Aquarium Care

Useful articles, news, information, product reviews about aquarium care

Posts Tagged ‘Ruby Bayan’

Sticky: Aquarium Care: What is a pH?

by Ruby Bayan

I was first introduced to the concept of pH back in high school chemistry when we dipped little blue and pink strips of paper that changed color depending on the acidity or alkalinity of the solution. Of course, all I had to do was remember the acronym B-R-A, meaning “blue to red – acidic” to pass the subject. I didn’t foresee that I’d have to deal with the pH phenomenon for the rest of my life. Now that you’re hooked on the hobby, you will have to deal with it, too.

Let’s start with what exactly pH is and then we’ll elaborate on its role in the aquarium and why you need to know how to manage it.

Basic Concepts

pH is short for “pondus hydrogenii” meaning “potential hydrogen,” “power of hydrogen,” “weight of hydrogen,” and “predominance of hydrogen ions (H+)” as a measure of the acidity or alkalinity of a particular solution.

The pH scale is expressed as the negative logarithm of the hydrogen ion concentration ranging from 0 [high concentration of hydronium ions (H+) = acidic] to 14 [high concentration of hydroxide ions (OH-) = alkaline/basic]. The pH concept was introduced by a Danish chemist, Soren Sorensen, in 1909 (if logarithmic formulas and chemical equations will help you better understand how the pH scale was devised, and how it is applied, the site on Sorensen would be an excellent resource).

Factors That Affect pH

Pure water has a pH value of 7 which is considered neutral (neither acidic nor basic), and generally the ideal condition for freshwater aquaria. However, various factors can cause the water parameters to swing several notches towards acidic or alkaline, which, although almost negligible, could be fatal to the fishes. Here are some examples:

  1. Water Source — normally, tap water would be within the neutral pH range but some water sources are naturally “soft” or “hard,” or chemically treated such that the pH level diverts from neutral.
  2. Substrate and Decor — your choice of substrate and decorative items will influence your tank’s pH reading over an extended period of time. At first, a substrate spiked with corals, shells, or limestone deposits will show high pH levels (influenced by the hardness or mineral content of the water), which could later on diminish as the minerals are used up. On the other hand, the presence of peat, or driftwood that leach tannins, can swing the scales towards the acidic side.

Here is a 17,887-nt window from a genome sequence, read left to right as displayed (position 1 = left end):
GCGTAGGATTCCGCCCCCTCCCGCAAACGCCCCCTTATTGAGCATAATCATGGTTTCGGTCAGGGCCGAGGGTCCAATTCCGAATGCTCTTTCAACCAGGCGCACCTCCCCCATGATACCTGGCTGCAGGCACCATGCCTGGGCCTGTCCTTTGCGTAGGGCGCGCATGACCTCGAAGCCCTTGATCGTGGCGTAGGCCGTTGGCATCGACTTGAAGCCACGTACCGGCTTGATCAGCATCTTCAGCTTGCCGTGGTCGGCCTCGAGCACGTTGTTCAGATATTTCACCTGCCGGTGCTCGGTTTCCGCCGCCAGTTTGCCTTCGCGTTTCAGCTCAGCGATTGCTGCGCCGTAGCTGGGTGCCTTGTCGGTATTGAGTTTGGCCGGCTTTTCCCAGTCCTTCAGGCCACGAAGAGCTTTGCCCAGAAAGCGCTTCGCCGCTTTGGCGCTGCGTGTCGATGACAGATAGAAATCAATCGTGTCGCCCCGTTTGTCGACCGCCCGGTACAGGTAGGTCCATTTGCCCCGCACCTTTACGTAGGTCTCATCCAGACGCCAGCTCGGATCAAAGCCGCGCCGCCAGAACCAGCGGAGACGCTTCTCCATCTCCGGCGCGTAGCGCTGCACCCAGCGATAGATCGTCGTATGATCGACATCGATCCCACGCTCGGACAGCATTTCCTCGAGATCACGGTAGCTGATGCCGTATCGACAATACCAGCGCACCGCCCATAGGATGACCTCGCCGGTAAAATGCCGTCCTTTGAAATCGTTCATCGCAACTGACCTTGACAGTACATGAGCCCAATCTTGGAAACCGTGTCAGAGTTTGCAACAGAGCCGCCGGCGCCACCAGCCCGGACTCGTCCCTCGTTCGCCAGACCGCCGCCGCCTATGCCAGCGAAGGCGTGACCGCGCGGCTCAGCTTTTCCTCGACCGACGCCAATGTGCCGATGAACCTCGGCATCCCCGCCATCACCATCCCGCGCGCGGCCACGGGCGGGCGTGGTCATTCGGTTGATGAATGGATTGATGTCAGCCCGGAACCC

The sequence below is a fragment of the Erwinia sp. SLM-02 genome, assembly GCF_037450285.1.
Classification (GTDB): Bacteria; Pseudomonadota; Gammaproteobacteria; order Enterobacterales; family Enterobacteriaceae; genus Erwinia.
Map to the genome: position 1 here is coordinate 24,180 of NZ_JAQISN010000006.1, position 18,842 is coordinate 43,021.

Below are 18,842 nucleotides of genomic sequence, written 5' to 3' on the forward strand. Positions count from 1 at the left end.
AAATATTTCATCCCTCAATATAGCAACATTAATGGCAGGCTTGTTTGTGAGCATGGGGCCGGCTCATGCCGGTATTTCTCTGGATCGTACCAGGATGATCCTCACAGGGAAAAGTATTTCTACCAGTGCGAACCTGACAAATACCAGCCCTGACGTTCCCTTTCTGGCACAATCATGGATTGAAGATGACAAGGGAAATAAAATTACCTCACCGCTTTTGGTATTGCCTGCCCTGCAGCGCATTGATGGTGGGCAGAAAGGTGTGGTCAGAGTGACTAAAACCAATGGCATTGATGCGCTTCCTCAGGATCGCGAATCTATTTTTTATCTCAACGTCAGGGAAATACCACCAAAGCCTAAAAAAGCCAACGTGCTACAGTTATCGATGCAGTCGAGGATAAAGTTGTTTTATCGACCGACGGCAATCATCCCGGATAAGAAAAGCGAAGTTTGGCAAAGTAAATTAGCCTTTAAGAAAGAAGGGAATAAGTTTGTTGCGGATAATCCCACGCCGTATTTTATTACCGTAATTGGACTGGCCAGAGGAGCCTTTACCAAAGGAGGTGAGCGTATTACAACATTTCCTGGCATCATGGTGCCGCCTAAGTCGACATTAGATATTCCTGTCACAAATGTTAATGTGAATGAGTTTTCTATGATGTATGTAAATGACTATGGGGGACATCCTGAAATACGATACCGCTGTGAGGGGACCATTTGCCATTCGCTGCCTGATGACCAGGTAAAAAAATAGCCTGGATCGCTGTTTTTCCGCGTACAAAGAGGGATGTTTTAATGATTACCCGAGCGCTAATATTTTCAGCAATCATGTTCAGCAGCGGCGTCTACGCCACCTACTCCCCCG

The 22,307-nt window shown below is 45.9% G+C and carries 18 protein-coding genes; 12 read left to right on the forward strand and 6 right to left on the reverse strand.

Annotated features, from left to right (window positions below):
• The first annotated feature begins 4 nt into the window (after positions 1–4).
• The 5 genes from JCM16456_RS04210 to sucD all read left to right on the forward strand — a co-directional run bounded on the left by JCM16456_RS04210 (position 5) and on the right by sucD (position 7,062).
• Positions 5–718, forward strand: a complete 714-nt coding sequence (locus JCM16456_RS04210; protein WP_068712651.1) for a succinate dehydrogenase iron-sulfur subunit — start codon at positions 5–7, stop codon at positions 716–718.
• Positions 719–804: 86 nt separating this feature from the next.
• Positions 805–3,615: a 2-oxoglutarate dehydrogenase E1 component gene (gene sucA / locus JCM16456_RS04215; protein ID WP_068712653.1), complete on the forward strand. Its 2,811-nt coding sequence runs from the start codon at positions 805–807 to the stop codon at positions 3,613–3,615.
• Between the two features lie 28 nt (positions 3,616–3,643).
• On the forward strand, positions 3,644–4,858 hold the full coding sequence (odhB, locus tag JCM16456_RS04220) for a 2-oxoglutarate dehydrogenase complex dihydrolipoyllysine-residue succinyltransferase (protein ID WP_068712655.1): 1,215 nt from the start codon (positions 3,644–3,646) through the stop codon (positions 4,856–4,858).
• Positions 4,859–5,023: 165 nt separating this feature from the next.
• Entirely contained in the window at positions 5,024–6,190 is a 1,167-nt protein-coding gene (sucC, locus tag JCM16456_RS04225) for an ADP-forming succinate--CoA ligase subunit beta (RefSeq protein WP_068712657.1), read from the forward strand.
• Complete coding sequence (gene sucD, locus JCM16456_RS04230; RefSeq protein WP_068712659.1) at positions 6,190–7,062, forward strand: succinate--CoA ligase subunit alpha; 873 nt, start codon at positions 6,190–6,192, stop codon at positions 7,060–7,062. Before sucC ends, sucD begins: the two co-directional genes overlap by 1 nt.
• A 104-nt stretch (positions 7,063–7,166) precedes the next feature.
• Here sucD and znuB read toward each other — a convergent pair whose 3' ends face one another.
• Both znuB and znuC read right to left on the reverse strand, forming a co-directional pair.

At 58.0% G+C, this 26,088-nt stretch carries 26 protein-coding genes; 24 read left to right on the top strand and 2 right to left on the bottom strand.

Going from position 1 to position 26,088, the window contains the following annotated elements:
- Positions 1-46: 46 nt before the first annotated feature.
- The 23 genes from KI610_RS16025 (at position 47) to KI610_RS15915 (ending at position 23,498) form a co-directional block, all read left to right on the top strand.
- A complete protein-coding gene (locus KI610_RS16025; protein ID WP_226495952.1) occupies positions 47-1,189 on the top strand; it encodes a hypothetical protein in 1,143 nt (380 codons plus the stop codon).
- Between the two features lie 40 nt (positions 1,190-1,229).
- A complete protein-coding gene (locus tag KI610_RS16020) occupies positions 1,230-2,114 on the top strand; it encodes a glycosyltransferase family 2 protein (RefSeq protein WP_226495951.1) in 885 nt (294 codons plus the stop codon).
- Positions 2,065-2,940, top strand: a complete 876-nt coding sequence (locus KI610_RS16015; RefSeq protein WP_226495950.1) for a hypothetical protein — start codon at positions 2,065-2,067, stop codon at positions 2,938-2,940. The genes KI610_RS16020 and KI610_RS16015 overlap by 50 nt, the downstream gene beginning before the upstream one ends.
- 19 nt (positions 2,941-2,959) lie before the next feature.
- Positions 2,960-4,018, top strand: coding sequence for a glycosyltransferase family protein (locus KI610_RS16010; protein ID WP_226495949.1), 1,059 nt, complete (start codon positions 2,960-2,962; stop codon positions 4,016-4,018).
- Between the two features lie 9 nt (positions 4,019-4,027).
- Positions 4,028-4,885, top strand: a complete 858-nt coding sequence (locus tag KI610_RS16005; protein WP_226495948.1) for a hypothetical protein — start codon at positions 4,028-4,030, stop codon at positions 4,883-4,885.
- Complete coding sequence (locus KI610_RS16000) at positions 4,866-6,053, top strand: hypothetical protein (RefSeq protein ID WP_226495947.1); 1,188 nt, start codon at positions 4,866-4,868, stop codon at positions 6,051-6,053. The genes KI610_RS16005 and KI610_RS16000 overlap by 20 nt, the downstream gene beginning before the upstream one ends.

3. Maturity of the Tank — the natural tendency for well-established tanks is to dip towards acidic. Fishes eventually adjust to this trend, but not if it falls into ranges that are already toxic to them.
  4. Plants — taking an active role in the nitrification process, plants help to maintain a relatively neutral pH by absorbing dissolved salts and waste products.
  5. Water Circulation and Aeration — without adequate aeration, carbon dioxide can remain trapped in the water and lower the pH (make the environment acidic).
  6. Overstocking, Overfeeding, Excess Medication, Poor Filtration — in short, inefficient tank maintenance can wreak havoc on your pH levels.

pH and You

Every well-meaning aquarist needs to have a pH test kit handy. Various types of kits are commercially available — they’re mostly inexpensive but will be a valuable tool in your efforts to maintain the ideal home for your pets.

Test your tap water to make sure it’s safe for the types of fishes you’ve chosen to keep. Remember to pre-check the parameters of the new water you bring in when you make water changes.
Test your aquarium water regularly (daily when setting up a new tank; once or twice a week for established tanks).

Consult your local fish store for the availability of buffer solutions in case you need to make drastic adjustments in your pH levels.